To a Skylark

To a Skylark

Original Text

Percy Bysshe Shelley, Prometheus Unbound (1820).

2           Bird thou never wert,
3      That from Heaven, or near it,
4           Pourest thy full heart
5In profuse strains of unpremeditated art.
6      Higher still and higher
7           From the earth thou springest
8      Like a cloud of fire;
9           The blue deep thou wingest,
10And singing still dost soar, and soaring ever singest.
11      In the golden lightning
12           Of the sunken sun,
13      O'er which clouds are bright'ning,
14           Thou dost float and run;
15Like an unbodied joy whose race is just begun.
16      The pale purple even
17           Melts around thy flight;
18      Like a star of Heaven,
19           In the broad day-light
20Thou art unseen, but yet I hear thy shrill delight,
21      Keen as are the arrows
22           Of that silver sphere,
23      Whose intense lamp narrows
24           In the white dawn clear
25Until we hardly see, we feel that it is there.
26      All the earth and air
27           With thy voice is loud,
28      As, when night is bare,
29           From one lonely cloud
30The moon rains out her beams, and Heaven is overflow'd.
31      What thou art we know not;
32           What is most like thee?
33      From rainbow clouds there flow not
34           Drops so bright to see
35As from thy presence showers a rain of melody.
36      Like a Poet hidden
37           In the light of thought,
38      Singing hymns unbidden,
39           Till the world is wrought
40To sympathy with hopes and fears it heeded not:
41      Like a high-born maiden
42           In a palace-tower,
43      Soothing her love-laden
44           Soul in secret hour
45With music sweet as love, which overflows her bower:
46      Like a glow-worm golden
47           In a dell of dew,
48      Scattering unbeholden
49           Its æreal hue
50Among the flowers and grass, which screen it from the view:
51      Like a rose embower'd
52           In its own green leaves,
53      By warm winds deflower'd,
54           Till the scent it gives
55Makes faint with too much sweet those heavy-winged thieves:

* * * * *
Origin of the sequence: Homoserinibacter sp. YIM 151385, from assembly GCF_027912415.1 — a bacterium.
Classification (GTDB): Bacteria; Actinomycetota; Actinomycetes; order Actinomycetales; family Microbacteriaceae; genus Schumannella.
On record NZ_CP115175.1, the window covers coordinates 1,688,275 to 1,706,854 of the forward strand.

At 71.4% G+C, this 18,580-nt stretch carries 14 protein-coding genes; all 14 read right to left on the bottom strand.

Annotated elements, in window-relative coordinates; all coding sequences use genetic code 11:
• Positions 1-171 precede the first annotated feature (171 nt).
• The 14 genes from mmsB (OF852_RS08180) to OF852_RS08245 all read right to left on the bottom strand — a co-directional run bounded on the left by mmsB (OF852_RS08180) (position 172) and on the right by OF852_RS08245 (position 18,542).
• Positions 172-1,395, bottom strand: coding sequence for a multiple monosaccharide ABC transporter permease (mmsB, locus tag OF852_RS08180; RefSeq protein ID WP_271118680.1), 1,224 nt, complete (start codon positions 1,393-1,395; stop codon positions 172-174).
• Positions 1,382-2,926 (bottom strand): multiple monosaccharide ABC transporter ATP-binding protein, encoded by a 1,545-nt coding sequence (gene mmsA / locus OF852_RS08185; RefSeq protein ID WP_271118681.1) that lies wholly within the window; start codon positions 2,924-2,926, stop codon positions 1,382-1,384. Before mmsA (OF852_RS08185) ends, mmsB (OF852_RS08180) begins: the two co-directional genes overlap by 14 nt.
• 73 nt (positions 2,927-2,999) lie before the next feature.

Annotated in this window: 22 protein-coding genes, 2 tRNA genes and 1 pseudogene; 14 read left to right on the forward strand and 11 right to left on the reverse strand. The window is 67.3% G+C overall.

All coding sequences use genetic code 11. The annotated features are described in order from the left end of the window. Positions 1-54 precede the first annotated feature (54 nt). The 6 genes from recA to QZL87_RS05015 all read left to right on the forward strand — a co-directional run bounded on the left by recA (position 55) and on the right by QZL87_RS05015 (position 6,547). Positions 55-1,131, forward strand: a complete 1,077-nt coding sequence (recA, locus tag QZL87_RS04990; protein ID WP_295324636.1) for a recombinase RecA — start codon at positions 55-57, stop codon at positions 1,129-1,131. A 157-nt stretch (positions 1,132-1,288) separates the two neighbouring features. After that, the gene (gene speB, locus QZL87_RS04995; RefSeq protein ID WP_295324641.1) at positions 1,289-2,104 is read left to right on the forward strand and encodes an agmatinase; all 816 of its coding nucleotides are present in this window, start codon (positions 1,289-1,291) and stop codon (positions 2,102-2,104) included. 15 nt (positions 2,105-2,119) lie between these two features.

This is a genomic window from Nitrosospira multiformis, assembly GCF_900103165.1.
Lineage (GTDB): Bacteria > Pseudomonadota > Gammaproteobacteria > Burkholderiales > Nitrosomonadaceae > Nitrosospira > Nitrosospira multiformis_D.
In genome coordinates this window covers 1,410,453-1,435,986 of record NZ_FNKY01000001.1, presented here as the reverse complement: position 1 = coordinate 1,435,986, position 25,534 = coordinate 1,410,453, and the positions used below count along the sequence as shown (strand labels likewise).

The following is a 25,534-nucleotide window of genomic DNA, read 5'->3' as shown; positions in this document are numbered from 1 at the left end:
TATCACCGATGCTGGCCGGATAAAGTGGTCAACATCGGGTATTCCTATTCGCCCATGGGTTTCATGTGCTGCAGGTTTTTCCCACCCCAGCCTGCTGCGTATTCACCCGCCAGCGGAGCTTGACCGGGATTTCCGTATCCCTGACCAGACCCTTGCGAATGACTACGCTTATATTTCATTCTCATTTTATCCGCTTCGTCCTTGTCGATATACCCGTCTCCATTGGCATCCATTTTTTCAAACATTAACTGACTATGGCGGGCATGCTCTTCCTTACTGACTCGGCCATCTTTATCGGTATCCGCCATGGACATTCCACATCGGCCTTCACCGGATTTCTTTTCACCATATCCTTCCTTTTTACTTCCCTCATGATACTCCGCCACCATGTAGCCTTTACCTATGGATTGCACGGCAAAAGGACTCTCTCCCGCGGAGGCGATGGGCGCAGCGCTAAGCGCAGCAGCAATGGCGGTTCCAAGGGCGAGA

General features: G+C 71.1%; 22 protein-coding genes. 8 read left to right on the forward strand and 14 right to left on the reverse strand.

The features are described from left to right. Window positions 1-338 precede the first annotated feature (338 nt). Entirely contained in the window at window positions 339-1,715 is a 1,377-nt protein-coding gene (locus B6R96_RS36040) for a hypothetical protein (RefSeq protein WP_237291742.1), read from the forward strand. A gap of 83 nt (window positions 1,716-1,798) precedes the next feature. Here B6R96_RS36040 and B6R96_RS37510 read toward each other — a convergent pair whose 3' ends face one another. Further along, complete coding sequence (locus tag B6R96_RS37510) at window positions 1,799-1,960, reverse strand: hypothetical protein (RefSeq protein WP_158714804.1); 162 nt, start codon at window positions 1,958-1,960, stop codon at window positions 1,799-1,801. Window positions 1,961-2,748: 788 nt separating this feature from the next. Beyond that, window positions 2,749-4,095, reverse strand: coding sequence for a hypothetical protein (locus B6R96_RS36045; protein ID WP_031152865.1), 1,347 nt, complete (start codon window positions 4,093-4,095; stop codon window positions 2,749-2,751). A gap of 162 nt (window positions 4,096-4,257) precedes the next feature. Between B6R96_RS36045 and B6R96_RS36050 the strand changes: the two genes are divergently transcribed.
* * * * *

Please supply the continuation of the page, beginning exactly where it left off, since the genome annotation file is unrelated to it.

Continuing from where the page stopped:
56      Sound of vernal showers
57           On the twinkling grass,
58      Rain-awaken'd flowers,
59           All that ever was
60Joyous, and clear, and fresh, thy music doth surpass.
61      Teach us, Sprite or Bird,
62           What sweet thoughts are thine:
63      I have never heard
64           Praise of love or wine
65That panted forth a flood of rapture so divine.
66      Chorus Hymeneal,
67           Or triumphal chant,
68      Match'd with thine would be all
69           But an empty vaunt,
70A thing wherein we feel there is some hidden want.
71      What objects are the fountains
72           Of thy happy strain?
73      What fields, or waves, or mountains?
74           What shapes of sky or plain?
75What love of thine own kind? what ignorance of pain?
76      With thy clear keen joyance
77           Languor cannot be:
78      Shadow of annoyance
79           Never came near thee:
80Thou lovest: but ne'er knew love's sad satiety.
81      Waking or asleep,
82           Thou of death must deem
83      Things more true and deep
84           Than we mortals dream,
85Or how could thy notes flow in such a crystal stream?
86      We look before and after,
87           And pine for what is not:
88      Our sincerest laughter
89           With some pain is fraught;
90Our sweetest songs are those that tell of saddest thought.
91      Yet if we could scorn
92           Hate, and pride, and fear;
93      If we were things born
94           Not to shed a tear,
95I know not how thy joy we ever should come near.
96      Better than all measures
97           Of delightful sound,
98      Better than all treasures
99           That in books are found,
100Thy skill to poet were, thou scorner of the ground!
101      Teach me half the gladness
102           That thy brain must know,
103      Such harmonious madness
104           From my lips would flow
105The world should listen then, as I am listening now.


1] Written in 1820 near Leghorn and published with Prometheus Unbound in the same year. Mary Shelley, his wife, writes: "It was on a beautiful summer evening, while wandering among the lanes whose myrtle hedges were the bowers of the fire-flies, that we heard the carolling of the skylark which inspired one of the most beautiful of his poems." Back to Line
Publication Start Year
RPO poem Editors
M. T. Wilson
RPO Edition
3RP 2.576.